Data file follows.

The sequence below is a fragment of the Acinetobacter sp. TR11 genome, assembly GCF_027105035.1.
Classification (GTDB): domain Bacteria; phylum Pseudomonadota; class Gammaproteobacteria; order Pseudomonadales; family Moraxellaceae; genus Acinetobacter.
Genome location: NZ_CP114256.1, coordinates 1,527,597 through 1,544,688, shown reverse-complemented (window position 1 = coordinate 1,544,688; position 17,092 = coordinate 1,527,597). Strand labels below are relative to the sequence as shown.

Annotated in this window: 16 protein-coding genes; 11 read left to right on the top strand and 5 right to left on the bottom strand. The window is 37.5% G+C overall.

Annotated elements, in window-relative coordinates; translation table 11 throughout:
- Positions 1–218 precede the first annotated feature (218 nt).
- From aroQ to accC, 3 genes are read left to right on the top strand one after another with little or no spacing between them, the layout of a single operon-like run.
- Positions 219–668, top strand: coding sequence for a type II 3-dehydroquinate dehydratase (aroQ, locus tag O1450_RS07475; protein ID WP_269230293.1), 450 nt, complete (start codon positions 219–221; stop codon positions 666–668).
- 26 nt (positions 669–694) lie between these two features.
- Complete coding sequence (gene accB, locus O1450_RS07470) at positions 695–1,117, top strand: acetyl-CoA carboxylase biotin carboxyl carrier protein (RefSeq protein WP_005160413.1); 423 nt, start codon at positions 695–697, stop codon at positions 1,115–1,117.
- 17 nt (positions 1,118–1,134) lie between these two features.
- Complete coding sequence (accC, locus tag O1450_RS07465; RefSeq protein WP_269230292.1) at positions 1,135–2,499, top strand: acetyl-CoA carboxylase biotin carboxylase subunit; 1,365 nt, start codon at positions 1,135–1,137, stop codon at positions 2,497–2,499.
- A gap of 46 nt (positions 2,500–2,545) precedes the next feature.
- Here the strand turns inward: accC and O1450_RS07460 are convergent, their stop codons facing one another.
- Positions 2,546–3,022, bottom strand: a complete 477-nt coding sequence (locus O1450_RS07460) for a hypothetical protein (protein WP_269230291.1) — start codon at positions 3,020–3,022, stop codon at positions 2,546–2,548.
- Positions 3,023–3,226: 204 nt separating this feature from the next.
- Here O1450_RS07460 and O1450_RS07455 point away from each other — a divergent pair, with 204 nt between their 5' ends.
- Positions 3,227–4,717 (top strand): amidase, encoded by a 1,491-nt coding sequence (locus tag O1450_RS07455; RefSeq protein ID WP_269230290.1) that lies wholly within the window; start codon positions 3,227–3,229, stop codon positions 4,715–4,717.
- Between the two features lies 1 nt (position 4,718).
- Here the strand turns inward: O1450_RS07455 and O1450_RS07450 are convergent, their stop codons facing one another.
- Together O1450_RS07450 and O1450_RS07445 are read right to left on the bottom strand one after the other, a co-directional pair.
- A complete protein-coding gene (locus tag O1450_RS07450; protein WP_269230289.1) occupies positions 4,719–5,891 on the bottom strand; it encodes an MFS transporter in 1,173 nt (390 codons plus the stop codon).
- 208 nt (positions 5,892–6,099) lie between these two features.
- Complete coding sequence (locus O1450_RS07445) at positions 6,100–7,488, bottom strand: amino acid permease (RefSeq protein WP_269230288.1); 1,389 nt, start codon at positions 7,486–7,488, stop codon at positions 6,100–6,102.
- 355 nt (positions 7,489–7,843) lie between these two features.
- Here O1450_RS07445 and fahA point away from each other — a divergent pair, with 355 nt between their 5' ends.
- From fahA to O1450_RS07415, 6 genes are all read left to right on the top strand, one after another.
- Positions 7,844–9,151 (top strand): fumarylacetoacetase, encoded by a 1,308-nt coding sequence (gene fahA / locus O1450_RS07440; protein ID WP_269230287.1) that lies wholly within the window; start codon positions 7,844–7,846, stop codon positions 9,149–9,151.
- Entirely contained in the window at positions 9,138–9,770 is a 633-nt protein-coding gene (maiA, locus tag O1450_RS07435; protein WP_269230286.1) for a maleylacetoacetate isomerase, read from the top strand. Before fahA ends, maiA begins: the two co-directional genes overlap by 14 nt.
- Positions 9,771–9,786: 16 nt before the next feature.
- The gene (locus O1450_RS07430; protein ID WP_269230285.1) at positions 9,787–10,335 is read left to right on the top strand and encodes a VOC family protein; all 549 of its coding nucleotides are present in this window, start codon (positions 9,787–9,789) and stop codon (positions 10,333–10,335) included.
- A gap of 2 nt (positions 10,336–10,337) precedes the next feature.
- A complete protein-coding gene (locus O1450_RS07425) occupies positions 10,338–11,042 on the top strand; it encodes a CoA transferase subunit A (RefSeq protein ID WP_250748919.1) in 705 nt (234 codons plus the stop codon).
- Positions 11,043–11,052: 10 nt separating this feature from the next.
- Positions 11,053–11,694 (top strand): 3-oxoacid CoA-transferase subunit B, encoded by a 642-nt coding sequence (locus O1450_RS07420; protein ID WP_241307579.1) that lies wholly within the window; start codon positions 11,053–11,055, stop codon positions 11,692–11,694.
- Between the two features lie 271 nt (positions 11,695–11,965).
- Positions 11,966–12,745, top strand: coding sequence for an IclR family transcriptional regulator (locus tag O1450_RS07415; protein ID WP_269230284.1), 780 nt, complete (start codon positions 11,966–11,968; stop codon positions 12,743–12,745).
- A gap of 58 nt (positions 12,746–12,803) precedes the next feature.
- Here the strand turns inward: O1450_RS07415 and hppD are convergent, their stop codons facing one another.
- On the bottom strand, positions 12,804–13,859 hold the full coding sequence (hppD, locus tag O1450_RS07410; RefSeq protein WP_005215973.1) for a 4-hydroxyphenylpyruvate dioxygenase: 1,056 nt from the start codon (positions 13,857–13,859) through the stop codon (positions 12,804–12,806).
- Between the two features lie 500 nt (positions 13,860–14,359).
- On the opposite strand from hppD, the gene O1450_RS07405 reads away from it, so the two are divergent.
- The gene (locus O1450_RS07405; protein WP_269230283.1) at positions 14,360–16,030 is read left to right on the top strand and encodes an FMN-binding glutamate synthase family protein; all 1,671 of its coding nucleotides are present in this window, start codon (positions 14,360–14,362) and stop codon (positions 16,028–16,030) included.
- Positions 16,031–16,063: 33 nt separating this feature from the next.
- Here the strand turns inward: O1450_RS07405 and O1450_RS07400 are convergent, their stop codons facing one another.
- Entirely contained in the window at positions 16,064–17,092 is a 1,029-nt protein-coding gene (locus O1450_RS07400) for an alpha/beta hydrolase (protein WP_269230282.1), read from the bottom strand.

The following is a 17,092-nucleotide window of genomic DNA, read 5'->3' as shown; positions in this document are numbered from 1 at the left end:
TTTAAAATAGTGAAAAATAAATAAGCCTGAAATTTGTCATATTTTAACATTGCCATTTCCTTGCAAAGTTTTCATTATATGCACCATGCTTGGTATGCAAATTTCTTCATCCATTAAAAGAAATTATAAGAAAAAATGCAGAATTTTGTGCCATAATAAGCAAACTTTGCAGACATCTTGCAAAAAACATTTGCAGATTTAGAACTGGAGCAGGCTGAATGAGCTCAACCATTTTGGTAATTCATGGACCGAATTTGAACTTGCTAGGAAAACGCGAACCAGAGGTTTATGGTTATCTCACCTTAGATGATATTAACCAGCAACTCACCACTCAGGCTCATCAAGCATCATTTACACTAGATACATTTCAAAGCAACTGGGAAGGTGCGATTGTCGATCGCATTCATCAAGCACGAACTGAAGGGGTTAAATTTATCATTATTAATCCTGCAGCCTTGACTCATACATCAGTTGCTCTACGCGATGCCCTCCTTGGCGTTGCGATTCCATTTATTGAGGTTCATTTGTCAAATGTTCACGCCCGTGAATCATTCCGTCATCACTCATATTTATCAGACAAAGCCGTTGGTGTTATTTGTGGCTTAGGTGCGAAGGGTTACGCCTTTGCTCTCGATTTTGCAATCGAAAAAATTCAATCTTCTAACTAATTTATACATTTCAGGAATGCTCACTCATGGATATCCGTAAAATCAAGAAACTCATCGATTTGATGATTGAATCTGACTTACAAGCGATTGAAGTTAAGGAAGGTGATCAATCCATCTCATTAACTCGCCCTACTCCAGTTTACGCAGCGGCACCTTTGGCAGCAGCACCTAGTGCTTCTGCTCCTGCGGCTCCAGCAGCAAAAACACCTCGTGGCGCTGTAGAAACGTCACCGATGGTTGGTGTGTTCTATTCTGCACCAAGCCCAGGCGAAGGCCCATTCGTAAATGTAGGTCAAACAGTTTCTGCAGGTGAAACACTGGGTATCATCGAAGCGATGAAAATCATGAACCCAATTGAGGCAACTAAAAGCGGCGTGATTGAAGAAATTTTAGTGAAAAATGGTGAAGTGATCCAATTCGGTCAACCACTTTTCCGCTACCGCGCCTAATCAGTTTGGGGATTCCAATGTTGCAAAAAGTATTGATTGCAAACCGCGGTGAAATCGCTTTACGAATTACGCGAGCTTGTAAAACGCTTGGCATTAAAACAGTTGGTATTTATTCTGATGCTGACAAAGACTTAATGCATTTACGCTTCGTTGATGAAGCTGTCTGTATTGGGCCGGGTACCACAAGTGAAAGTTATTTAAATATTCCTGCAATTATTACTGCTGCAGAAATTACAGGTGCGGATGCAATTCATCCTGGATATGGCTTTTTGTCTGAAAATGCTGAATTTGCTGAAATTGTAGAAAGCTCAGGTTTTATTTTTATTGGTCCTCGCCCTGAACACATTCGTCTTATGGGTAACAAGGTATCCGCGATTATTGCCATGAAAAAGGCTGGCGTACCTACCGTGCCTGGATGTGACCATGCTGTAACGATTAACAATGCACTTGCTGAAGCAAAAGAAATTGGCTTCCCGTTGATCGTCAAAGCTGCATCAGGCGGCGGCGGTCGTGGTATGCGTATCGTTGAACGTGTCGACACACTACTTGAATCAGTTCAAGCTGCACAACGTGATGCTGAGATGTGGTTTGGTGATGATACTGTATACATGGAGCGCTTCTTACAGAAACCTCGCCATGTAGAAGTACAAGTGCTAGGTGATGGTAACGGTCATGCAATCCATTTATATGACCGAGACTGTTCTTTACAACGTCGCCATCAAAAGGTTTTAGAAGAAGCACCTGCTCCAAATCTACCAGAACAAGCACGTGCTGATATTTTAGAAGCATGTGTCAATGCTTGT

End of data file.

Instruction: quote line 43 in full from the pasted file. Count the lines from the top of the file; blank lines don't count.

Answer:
- The gene (locus O1450_RS07405; protein WP_269230283.1) at positions 14,360–16,030 is read left to right on the top strand and encodes an FMN-binding glutamate synthase family protein; all 1,671 of its coding nucleotides are present in this window, start codon (positions 14,360–14,362) and stop codon (positions 16,028–16,030) included.